Stanley Park. Serenely beautiful. Awesome.
“It's not necessarily the amount of time you spend at practice that counts; it's what you put into the practice.”Eric Lindros
Vancouver’s Stanley Park is an 800 acre oasis situated in the heart of the city core. A short stroll from your downtown hotel, you may take a leisurely stroll or a 10 km hike along the seawall walkway where you might get up close and personal with curious harbor seals.
For the photographer the opportunities are endless for photos of waterfowl, raccoons, coyotes, eagles and deer.
How close is it?
We lived in a hi-rise apartment building literally across the street from the park. Our neighborhood consisted of shopping areas, hotels, restaurants. A coyote lived in our hedge. Every afternoon at around 4 pm this beautiful animal would emerge from its resting place, take a few stretches, and head for the park for something to eat.
On one end of the park under the Lions Gate Bridge is Coal Harbor with it’s amazing marina. An arch called Lumberman’s Arch dedicated to those hard working folks who worked in the forestry industry lies a short walk ahead. From here you walk along the seawall where you will be treated to a view of harbor seals. These are curious marine animals. They are cute people watchers.
English Bay is a beautiful body of water surrounding Stanley Park and leads from the open ocean through the bay and into Burrard Inlet. This is a very busy port. You will probably see some large ships anchored in the bay. They need to wait for hours or days for their cargos of wheat or other mixed goods destined for the important ports of the world. During the cruise season you will be sure to view one or more of the huge cruise ships as they come and go to the ports of Alaska and south to the USA and Mexico. Early morning and late evening is the best time to see them.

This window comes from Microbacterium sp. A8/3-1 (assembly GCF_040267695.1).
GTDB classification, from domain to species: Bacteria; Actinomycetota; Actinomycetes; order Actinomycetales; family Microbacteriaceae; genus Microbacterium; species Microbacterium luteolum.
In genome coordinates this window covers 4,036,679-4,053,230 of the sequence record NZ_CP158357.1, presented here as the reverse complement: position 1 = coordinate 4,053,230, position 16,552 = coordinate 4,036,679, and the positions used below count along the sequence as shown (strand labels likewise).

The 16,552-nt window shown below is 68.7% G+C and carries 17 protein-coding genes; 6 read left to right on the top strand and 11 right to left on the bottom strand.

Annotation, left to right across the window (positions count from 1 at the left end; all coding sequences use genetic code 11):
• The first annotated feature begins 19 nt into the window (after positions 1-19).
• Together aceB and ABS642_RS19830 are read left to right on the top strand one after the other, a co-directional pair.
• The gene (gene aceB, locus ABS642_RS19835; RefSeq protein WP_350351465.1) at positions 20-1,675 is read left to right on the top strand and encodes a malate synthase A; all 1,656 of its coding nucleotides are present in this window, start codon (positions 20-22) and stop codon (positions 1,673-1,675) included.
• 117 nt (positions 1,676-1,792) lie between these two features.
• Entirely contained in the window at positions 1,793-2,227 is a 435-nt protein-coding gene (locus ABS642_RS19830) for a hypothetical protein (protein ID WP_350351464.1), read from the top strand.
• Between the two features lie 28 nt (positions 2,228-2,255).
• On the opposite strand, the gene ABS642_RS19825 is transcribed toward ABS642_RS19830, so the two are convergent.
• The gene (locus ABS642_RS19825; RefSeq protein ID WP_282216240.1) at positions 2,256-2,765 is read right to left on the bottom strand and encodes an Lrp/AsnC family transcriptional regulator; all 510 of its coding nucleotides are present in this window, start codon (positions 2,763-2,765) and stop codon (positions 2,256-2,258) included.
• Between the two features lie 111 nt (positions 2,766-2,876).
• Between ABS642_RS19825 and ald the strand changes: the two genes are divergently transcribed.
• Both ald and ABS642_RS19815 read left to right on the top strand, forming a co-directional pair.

As you round the park heading west you will notice a great many sail boats as they sail into and out of the very busy waters of False Creek where huge marinas are filled with very expensive boats of every description. Years ago this area on either side of the water was heavy industrial where there were huge foundries producing ships anchors, cables, steel wire rope, train wheels and parts etc. Not as a pretty site as it is today.
Now the market at Granville Island is a tourist mecca where you may watch glass blowers creating beautiful pieces of art or tour the Emily Carr School of Art.
As you approach the end of the walk along the ocean you will see a large children’s wading pool. It’s a very busy site in summer. Just past this site the trail forks. To the left you will return to Coal Harbor for the completion of your Stanley Park walk, and to the right the trail can be followed along False Creek down to the Science Centre. You may also board one of the quaint people ferries that ply the waters taking people to either side of the Creek.
Cross to the Granville Island Market for some of the best food to be found anywhere.
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